China’s STEM Lead a Red Herring
By Mark A. DeWeaver
Back in 1961, the front cover of a popular history of science included the memorable pitch “Any Russian schoolboy could understand this book. Can you?” This bit of publishing hype reflected a growing hysteria about Soviet achievements in math and science education. The US, it seemed, was falling dangerously far behind in the race to produce new scientists and engineers. American students would have to start devoting a lot more time to their algebra and physics homework or the free world would be in big trouble.
Today, similar fears are being voiced about the relatively low number of American college students majoring in science, technology, engineering, and mathematics (the so-called “STEM” fields). This time China, with three times as many STEM graduates as the US, is said to be winning the education race. If this trend continues, many imagine that Chinese domination of the global economy will be a foregone conclusion.
In fact, economic dominance is not a prize that automatically gets handed to the country with the smartest schoolboys or the most STEM majors. As the Soviet experience made clear, the size of a country’s population of technical experts is relatively unimportant. What really matters is the character of the economic system in which they work. In the absence of incentives to use resources efficiently, technological expertise is unlikely to be put to good use.
Consider China’s world-beating overcapacity in heavy industry, thousands of empty units of upscale residential space, and numerous redundant airports, roads, and bridges. This wasted investment employed legions of STEM graduates. They may have been well qualified but they were working on projects that should never have been built in the first place.
The worsening inefficiency of the Chinese economy is not due to any lack of engineering talent. The real issue is the quality of economic decision-making in the state sector. Private-sector investors are in most cases not to blame for China’s excess capacity and unnecessary infrastructure. These problems are rather the result of competition among lower-level officials concerned more with boosting local economic growth than with cost-benefit analysis.
In today’s China, GDP growth rates have replaced the output targets of the command economy as the main indicator used in officials’ performance evaluations. But the incentives to “game the system” remain as strong as ever. During the 1958 Great Leap Forward, officials sometimes met their steel quotas by melting down pots and pans. For their successors, the shortest path to promotion is often to build a bridge to nowhere.
A command-economy style obsession with hitting targets can also be seen in Beijing’s National Medium- and Long-Term Plan for the Development of Science and Technology (2006-2020). By 2020, the Plan calls for R&D expenditure to increase to 2.5% of GDP (from 1.3% in 2006 ). Reliance on foreign technology, estimated at 60% in 2006, must fall to 30%. China must rank fifth worldwide in terms of number of patent filings.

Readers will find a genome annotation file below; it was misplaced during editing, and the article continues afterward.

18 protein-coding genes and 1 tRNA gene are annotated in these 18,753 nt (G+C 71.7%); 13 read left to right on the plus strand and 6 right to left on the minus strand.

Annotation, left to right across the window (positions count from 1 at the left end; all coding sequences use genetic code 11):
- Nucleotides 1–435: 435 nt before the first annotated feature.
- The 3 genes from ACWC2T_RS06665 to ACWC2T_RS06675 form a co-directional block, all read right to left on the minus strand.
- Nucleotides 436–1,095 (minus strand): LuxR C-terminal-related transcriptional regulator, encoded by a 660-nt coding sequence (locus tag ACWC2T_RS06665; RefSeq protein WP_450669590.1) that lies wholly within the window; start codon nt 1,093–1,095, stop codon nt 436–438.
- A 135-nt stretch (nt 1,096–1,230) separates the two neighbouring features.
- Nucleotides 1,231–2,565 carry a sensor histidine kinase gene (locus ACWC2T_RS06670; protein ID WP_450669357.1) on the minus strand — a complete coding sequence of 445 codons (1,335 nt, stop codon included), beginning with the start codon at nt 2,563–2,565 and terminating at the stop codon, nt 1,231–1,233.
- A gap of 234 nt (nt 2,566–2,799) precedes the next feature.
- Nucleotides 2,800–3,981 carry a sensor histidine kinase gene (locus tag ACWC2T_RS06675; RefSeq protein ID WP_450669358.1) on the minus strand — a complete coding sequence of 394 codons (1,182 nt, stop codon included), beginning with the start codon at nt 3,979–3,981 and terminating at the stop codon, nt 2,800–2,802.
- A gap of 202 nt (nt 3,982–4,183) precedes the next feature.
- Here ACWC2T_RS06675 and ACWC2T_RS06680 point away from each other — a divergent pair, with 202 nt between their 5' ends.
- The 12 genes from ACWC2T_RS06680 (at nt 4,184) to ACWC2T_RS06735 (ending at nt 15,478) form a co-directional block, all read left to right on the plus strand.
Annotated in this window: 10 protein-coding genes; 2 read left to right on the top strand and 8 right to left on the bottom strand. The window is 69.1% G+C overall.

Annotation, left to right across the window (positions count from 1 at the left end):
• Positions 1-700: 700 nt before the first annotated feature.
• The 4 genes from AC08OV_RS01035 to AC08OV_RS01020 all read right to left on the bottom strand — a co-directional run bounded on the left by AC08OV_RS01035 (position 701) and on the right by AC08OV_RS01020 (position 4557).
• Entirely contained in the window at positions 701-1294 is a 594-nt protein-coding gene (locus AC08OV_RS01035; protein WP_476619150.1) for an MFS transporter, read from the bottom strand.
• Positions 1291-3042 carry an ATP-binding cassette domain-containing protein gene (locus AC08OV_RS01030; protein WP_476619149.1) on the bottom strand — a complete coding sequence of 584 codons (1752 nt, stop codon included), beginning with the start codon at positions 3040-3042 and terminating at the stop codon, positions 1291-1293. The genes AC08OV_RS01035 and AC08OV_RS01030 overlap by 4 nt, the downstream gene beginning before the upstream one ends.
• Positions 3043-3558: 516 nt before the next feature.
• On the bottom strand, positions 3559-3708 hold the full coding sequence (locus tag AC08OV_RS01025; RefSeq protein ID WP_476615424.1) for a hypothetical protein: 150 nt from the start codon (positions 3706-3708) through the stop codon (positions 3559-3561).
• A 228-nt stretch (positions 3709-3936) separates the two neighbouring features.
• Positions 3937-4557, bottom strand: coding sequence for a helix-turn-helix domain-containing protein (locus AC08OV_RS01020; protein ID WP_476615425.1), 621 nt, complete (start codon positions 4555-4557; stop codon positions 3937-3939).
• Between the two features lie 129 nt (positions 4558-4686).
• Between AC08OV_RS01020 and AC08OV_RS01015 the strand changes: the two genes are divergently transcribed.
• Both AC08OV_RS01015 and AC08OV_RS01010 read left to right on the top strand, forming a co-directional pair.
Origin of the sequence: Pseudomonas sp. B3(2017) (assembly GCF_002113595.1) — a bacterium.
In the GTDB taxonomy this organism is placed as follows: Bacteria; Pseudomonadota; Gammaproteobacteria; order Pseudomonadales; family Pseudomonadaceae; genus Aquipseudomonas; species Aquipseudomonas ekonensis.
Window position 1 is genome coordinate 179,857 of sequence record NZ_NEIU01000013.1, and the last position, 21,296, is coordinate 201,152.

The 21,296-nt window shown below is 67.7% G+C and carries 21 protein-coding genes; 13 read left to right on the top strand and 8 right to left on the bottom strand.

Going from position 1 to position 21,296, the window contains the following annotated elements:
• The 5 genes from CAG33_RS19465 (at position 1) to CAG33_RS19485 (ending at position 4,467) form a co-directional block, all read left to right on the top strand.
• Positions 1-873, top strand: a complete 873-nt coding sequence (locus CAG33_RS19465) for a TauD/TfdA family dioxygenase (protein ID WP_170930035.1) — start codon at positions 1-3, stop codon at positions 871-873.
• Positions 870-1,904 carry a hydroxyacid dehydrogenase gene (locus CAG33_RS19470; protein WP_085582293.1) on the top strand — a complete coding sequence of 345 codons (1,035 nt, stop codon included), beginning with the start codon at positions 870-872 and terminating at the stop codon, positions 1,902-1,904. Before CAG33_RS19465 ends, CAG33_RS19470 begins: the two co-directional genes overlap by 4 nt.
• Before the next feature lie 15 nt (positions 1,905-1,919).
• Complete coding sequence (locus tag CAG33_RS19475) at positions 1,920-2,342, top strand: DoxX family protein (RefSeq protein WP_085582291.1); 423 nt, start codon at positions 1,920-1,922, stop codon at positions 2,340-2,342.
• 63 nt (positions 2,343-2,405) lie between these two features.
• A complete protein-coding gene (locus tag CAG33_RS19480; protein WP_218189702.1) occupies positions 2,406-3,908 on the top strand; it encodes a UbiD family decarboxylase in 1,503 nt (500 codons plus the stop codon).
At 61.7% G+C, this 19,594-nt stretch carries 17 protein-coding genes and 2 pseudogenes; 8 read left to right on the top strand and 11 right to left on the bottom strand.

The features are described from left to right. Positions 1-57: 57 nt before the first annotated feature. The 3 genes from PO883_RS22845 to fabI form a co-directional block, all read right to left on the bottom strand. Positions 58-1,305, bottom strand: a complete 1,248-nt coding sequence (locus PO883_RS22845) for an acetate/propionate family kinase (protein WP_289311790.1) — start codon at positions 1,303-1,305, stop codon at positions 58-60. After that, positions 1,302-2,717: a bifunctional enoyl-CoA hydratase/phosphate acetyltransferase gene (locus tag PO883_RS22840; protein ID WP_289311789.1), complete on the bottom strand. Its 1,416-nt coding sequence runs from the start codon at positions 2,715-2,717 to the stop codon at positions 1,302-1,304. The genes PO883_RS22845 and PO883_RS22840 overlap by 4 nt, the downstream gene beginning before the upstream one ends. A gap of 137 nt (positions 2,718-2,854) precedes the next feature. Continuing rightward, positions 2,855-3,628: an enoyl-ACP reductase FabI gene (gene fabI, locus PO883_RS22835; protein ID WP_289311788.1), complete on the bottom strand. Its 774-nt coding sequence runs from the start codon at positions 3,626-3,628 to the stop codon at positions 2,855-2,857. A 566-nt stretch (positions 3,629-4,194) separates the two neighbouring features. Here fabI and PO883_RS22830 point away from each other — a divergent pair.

Here again, the incentive system favors quantity over quality. Throwing money at R&D is no guarantee that any real breakthroughs will be made. Reliance on foreign intellectual property holders can be reduced by “reinventing” or “co-inventing” their technologies. And an increase in patent filings can always be achieved by coming up with minor variations on old designs or filing “garbage patents” on existing production processes.
Claims that China’s large numbers of STEM graduates will eventually translate into Chinese economic dominance implicitly assume a world in which decision makers can be counted on to make socially optimal choices. Incentives then become unimportant. The key challenges are engineering problems and success depends mainly on having the right experts and technological resources.
In the real world, of course, it is essential to get the incentives right. These include incentives to innovate, incentives to invest, and even incentives to major in STEM fields.
Unfortunately, China has gotten all three of these wrong. Innovation is discouraged because “gaming the system” is generally easier than “building a better mousetrap.” Overinvestment is incentivized because officials depend on investment projects to improve their promotion prospects. This in turn creates jobs for engineers, thereby encouraging more than the optimal number of students to take up engineering.
China’s supposed education advantage over the US, like that of the former Soviet Union, is a red herring. The real advantage belongs not to the country where STEM majors are the most numerous but to the one where they will be able to make the greatest contribution after they graduate.
Dr. Mark A. DeWeaver manages the emerging markets fund Quantrarian Asia Hedge and is the author of Animal Spirits with Chinese Characteristics: Investment Booms and Busts in the World’s Emerging Economic Giant.